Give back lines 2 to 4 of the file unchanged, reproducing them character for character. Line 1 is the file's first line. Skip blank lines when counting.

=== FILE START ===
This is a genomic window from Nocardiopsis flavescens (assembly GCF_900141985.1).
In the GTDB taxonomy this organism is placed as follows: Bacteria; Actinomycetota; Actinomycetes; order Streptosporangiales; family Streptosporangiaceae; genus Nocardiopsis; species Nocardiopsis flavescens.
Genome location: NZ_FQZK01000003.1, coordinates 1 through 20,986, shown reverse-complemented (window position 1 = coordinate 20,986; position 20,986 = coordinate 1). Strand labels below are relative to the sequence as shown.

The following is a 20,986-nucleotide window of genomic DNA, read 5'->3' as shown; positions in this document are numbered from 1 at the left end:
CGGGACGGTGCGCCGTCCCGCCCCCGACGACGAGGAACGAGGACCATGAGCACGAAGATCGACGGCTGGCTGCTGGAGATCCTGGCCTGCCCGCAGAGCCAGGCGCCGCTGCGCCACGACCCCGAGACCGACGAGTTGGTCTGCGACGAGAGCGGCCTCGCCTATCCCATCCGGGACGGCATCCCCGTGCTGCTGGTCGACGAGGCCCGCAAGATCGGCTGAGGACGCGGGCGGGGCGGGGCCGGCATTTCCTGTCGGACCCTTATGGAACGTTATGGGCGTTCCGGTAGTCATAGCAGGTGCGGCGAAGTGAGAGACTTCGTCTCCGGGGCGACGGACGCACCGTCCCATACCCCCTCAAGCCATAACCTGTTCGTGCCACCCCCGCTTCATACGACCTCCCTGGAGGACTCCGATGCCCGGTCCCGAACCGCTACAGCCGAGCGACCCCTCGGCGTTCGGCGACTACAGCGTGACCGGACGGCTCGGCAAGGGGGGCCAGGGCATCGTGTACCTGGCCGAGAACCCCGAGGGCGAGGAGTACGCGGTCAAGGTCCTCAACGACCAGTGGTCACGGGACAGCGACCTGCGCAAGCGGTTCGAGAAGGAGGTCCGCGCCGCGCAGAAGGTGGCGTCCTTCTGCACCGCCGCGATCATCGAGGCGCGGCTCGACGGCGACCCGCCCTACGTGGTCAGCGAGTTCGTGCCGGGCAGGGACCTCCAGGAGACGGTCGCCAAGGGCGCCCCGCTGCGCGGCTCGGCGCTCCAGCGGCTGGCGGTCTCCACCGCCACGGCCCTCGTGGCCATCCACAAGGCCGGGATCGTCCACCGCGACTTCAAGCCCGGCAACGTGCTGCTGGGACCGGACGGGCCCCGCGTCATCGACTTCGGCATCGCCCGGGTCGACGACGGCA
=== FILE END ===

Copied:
In the GTDB taxonomy this organism is placed as follows: Bacteria; Actinomycetota; Actinomycetes; order Streptosporangiales; family Streptosporangiaceae; genus Nocardiopsis; species Nocardiopsis flavescens.
Genome location: NZ_FQZK01000003.1, coordinates 1 through 20,986, shown reverse-complemented (window position 1 = coordinate 20,986; position 20,986 = coordinate 1). Strand labels below are relative to the sequence as shown.

The following is a 20,986-nucleotide window of genomic DNA, read 5'->3' as shown; positions in this document are numbered from 1 at the left end: